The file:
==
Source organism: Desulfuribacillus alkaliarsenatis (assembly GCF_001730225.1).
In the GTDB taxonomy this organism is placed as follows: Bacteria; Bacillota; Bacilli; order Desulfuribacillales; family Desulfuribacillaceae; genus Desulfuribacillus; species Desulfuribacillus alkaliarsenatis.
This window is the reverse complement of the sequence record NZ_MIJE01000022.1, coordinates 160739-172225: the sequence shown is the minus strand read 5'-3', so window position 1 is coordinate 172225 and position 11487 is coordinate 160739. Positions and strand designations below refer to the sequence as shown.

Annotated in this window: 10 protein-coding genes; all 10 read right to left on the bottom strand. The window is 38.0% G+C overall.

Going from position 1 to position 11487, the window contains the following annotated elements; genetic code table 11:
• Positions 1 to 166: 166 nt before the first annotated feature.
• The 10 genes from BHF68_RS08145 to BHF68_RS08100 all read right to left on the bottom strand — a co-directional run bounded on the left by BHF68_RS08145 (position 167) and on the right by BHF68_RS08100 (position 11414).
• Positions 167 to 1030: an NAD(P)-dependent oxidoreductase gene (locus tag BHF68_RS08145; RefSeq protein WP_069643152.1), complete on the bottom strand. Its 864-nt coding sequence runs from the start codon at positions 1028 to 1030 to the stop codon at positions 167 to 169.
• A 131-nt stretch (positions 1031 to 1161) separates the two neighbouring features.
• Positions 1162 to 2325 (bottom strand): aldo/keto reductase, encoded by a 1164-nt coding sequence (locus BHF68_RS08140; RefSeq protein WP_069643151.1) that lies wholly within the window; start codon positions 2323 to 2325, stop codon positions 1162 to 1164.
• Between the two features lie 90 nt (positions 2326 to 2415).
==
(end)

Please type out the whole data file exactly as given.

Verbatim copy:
Source organism: Desulfuribacillus alkaliarsenatis (assembly GCF_001730225.1).
In the GTDB taxonomy this organism is placed as follows: Bacteria; Bacillota; Bacilli; order Desulfuribacillales; family Desulfuribacillaceae; genus Desulfuribacillus; species Desulfuribacillus alkaliarsenatis.
This window is the reverse complement of the sequence record NZ_MIJE01000022.1, coordinates 160739-172225: the sequence shown is the minus strand read 5'-3', so window position 1 is coordinate 172225 and position 11487 is coordinate 160739. Positions and strand designations below refer to the sequence as shown.

Annotated in this window: 10 protein-coding genes; all 10 read right to left on the bottom strand. The window is 38.0% G+C overall.

Going from position 1 to position 11487, the window contains the following annotated elements; genetic code table 11:
• Positions 1 to 166: 166 nt before the first annotated feature.
• The 10 genes from BHF68_RS08145 to BHF68_RS08100 all read right to left on the bottom strand — a co-directional run bounded on the left by BHF68_RS08145 (position 167) and on the right by BHF68_RS08100 (position 11414).
• Positions 167 to 1030: an NAD(P)-dependent oxidoreductase gene (locus tag BHF68_RS08145; RefSeq protein WP_069643152.1), complete on the bottom strand. Its 864-nt coding sequence runs from the start codon at positions 1028 to 1030 to the stop codon at positions 167 to 169.
• A 131-nt stretch (positions 1031 to 1161) separates the two neighbouring features.
• Positions 1162 to 2325 (bottom strand): aldo/keto reductase, encoded by a 1164-nt coding sequence (locus BHF68_RS08140; RefSeq protein WP_069643151.1) that lies wholly within the window; start codon positions 2323 to 2325, stop codon positions 1162 to 1164.
• Between the two features lie 90 nt (positions 2326 to 2415).